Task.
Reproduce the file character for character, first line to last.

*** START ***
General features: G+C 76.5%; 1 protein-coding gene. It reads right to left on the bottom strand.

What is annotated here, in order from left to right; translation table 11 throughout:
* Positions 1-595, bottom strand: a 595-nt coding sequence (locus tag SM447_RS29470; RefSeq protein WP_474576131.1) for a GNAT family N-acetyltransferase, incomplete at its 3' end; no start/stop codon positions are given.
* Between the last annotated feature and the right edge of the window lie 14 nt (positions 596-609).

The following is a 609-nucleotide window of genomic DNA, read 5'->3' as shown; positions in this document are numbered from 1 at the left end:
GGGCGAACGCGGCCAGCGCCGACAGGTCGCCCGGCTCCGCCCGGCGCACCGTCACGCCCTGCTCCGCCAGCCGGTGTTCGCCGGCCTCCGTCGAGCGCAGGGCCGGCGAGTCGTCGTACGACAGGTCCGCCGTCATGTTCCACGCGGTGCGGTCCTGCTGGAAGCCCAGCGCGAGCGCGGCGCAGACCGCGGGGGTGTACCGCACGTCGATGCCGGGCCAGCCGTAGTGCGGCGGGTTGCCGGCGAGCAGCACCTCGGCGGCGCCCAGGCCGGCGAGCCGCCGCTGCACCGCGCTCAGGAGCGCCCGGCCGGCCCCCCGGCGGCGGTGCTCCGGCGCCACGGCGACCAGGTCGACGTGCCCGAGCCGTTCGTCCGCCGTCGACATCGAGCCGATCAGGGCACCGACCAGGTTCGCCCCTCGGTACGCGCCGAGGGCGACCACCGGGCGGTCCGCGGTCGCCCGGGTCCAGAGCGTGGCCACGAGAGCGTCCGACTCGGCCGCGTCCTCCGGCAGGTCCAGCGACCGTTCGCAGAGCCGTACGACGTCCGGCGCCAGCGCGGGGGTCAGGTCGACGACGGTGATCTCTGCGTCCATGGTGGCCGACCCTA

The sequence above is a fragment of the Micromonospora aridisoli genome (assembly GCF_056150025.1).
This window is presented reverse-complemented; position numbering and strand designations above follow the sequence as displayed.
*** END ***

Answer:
General features: G+C 76.5%; 1 protein-coding gene. It reads right to left on the bottom strand.

What is annotated here, in order from left to right; translation table 11 throughout:
* Positions 1-595, bottom strand: a 595-nt coding sequence (locus tag SM447_RS29470; RefSeq protein WP_474576131.1) for a GNAT family N-acetyltransferase, incomplete at its 3' end; no start/stop codon positions are given.
* Between the last annotated feature and the right edge of the window lie 14 nt (positions 596-609).

The following is a 609-nucleotide window of genomic DNA, read 5'->3' as shown; positions in this document are numbered from 1 at the left end:
GGGCGAACGCGGCCAGCGCCGACAGGTCGCCCGGCTCCGCCCGGCGCACCGTCACGCCCTGCTCCGCCAGCCGGTGTTCGCCGGCCTCCGTCGAGCGCAGGGCCGGCGAGTCGTCGTACGACAGGTCCGCCGTCATGTTCCACGCGGTGCGGTCCTGCTGGAAGCCCAGCGCGAGCGCGGCGCAGACCGCGGGGGTGTACCGCACGTCGATGCCGGGCCAGCCGTAGTGCGGCGGGTTGCCGGCGAGCAGCACCTCGGCGGCGCCCAGGCCGGCGAGCCGCCGCTGCACCGCGCTCAGGAGCGCCCGGCCGGCCCCCCGGCGGCGGTGCTCCGGCGCCACGGCGACCAGGTCGACGTGCCCGAGCCGTTCGTCCGCCGTCGACATCGAGCCGATCAGGGCACCGACCAGGTTCGCCCCTCGGTACGCGCCGAGGGCGACCACCGGGCGGTCCGCGGTCGCCCGGGTCCAGAGCGTGGCCACGAGAGCGTCCGACTCGGCCGCGTCCTCCGGCAGGTCCAGCGACCGTTCGCAGAGCCGTACGACGTCCGGCGCCAGCGCGGGGGTCAGGTCGACGACGGTGATCTCTGCGTCCATGGTGGCCGACCCTA

The sequence above is a fragment of the Micromonospora aridisoli genome (assembly GCF_056150025.1).
This window is presented reverse-complemented; position numbering and strand designations above follow the sequence as displayed.